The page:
Editor’s note: Robert Litan is vice president for research and policy at the Kauffman Foundation and senior fellow at the Brookings Institution. Vivek Wadhwa is executive in residence at the Pratt School of Engineering at Duke University and a founder of two software companies

Even with the failure of President Bush’s recent immigration reform measure, members of both political parties want to change current U.S. immigration law. Much of this interest is rooted in concerns over low-skilled immigrants entering the U.S. illegally, and whether these immigrants depress the wages of American workers.

Yet as the debate continues inside and outside of Congress, it would be wise to focus more attention on the tremendous benefits highly skilled immigrants bring to this country, and how the right immigration reforms can enhance U.S. economic growth and job creation in the future.

Many Americans believe that immigrants with science and technology skills who come to the U.S. are competing with American graduates – and boxing them out of certain jobs. On the contrary, these entrepreneurial immigrants are using their skills, as well as the opportunities for business development present in the United States, to create more jobs for American workers.

A study of some 2,000 engineering and technology companies created between 1995 and 2005 found that in 25% of these companies, either the chief executive or lead technologist was foreign-born. In 2005, these 2,000 companies alone produced $52 billion in sales and employed 450,000 workers. These are enough jobs to hire all the skilled engineers that have immigrated to the United States over the past decade and then some.

In fact, U.S. cities with the largest immigrant populations tend to have the greatest number of technology startups. The success of markets such as Silicon Valley, New York City, Chicago and Boston – all of which boast significant immigrant populations and relatively high rates of immigrant startup activity – should help allay fears that welcoming more highly skilled immigrants will freeze Americans out of opportunities.

Many of the companies started by immigrant entrepreneurs are ones you’ve never heard of, but some you undoubtedly have, like Yahoo!, Google, and eBay. Hardly any of the immigrants involved in starting these companies came here as entrepreneurs; the majority came to study.

But, as many native-born Americans have found, the United States offers unique opportunities for those with the desire and drive to get ahead. The economic environment here is one that’s supportive of starting a business: reasonable taxes and regulation, enforceable contracts and a highly motivated, well-educated workforce. America is where entrepreneurial immigrants want to come, because they know they’ll be given a fair chance to succeed.

It is common knowledge that many immigrants are well educated in tech-related subjects. It is less commonly known that so many of these well educated immigrants gravitate toward entrepreneurial endeavors. This is not a coincidence. Education and innovative entrepreneurship are correlated, as people with advanced degrees possess the qualifications and the confidence to bring novel and useful contributions to the market.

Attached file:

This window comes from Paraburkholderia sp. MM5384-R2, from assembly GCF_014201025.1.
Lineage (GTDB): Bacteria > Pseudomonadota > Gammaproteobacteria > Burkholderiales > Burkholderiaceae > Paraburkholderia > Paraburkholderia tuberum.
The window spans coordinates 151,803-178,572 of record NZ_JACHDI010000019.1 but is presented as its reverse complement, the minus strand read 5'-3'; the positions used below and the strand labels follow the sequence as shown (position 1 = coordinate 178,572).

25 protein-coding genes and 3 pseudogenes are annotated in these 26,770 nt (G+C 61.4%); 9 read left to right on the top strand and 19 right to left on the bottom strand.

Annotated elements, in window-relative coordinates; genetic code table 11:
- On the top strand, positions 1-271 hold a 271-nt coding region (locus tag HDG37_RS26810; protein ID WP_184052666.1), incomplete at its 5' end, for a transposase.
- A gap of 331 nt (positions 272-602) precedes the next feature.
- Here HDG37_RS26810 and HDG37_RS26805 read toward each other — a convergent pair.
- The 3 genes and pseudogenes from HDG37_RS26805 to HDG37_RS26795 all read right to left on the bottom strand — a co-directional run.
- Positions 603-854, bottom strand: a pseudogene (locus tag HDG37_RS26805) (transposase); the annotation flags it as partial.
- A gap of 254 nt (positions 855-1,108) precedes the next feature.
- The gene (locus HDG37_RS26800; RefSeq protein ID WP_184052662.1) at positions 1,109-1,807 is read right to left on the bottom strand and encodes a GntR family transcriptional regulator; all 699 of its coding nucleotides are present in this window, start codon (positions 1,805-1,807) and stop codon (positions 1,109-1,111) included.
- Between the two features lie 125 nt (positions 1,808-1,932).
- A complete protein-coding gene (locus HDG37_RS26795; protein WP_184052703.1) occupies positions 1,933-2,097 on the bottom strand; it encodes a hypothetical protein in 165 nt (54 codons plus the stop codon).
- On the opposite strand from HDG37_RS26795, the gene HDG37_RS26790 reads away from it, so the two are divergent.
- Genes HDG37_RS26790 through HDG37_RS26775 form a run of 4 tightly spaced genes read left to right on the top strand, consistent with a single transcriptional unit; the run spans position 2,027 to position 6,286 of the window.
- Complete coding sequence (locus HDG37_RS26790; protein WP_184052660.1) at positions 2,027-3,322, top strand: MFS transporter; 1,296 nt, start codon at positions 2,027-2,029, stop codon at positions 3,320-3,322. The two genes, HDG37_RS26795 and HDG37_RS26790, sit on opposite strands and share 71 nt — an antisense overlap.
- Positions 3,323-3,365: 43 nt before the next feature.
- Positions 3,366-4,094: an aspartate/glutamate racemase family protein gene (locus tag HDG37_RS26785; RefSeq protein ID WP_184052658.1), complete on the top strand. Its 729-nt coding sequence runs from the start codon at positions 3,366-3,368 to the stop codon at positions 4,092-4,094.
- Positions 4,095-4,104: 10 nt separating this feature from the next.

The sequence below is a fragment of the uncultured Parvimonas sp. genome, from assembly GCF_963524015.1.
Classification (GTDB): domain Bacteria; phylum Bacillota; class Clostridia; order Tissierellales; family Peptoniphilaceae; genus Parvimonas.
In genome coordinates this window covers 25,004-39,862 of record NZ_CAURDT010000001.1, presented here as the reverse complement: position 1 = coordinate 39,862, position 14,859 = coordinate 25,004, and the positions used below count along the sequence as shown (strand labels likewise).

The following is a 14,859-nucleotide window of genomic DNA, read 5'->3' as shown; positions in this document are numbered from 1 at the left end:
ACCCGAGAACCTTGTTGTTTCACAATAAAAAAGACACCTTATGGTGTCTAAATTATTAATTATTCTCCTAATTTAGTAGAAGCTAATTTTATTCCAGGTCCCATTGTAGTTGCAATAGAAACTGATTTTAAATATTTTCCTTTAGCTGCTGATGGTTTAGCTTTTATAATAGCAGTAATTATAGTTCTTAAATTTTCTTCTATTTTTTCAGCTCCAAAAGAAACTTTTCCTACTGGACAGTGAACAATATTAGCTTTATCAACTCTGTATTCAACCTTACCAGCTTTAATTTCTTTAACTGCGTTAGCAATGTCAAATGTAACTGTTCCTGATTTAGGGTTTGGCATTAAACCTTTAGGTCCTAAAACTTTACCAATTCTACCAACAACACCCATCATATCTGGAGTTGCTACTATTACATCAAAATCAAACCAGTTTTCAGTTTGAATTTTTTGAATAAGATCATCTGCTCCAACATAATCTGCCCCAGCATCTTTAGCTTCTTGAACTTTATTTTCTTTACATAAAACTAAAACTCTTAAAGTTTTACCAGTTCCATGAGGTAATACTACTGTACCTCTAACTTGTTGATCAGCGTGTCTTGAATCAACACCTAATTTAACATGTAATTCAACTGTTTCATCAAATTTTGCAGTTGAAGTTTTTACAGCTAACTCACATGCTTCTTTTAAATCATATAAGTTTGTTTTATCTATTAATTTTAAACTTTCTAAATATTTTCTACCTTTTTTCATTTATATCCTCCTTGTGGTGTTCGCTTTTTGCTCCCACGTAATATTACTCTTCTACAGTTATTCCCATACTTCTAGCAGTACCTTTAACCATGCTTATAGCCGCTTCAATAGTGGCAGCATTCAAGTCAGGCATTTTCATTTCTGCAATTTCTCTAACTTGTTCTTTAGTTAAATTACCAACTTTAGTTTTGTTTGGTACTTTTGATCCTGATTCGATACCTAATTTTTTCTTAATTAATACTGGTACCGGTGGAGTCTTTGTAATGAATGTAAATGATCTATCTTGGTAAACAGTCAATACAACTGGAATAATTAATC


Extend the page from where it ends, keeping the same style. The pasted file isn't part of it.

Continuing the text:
Still, policymakers face significant pressure from those who believe that welcoming more skilled immigrants means American graduates will have fewer opportunities available to them. We understand the political pressures, but U.S. policymakers must recognize a basic fact: If highly skilled, job-creating entrepreneurs feel unwelcome in the United States, they will go elsewhere, and workers, investors and consumers in other countries will reap the most rewards from their entrepreneurial endeavors.

That is why getting immigration reform right is essential to keeping our economy growing. Today, nearly 60% of Ph.D.s and 40% of master’s degrees in engineering from U.S. universities are awarded to foreign nationals. But these figures are down since Sept. 11, 2001, and entry on student visas has become needlessly difficult. In response, other countries are welcoming more talented immigrants. This is a threat to our long-term economic growth, which depends heavily on the continued creativity and robustness of the tech sector.

Like most economic questions, boosting America’s high-tech industries should not be viewed as an either-or proposition: Either we support American students or we welcome more foreigners. Policymakers should follow two parallel tracks–continue to encourage well educated, highly skilled foreign workers to stay in the U.S. permanently by increasing the numbers of permanent-residence visas for skilled immigrants, and find ways to encourage students in the U.S. to pursue math, science and technology education that leads to careers in these in-demand areas.

The key challenge is to avoid letting concerns about low-skilled illegal immigrants cloud the obvious benefits to the U.S. economy when we welcome high-skilled immigrants who seek to come here legally. Investing in native-born scientists, while simultaneously welcoming immigrants who are educated, motivated and entrepreneurial, is the best formula for keeping America at the cutting edge of scientific research and in the forefront of the industries that spring from it.

By keeping America’s innovation industries strong, policymakers can help enhance future economic growth, which will create jobs and wealth for all who call America home.

Robert Litan is vice president for research and policy at the Kauffman Foundation and senior fellow at the Brookings Institution. Vivek Wadhwa is executive in residence at the Pratt School of Engineering at Duke University and a founder of two software companies. Wadhwa served as lead researcher on America’s New Immigrant Entrepreneurs and its follow-up report, Education, Entrepreneurship and Immigration, which was partly funded by the Kauffman Foundation.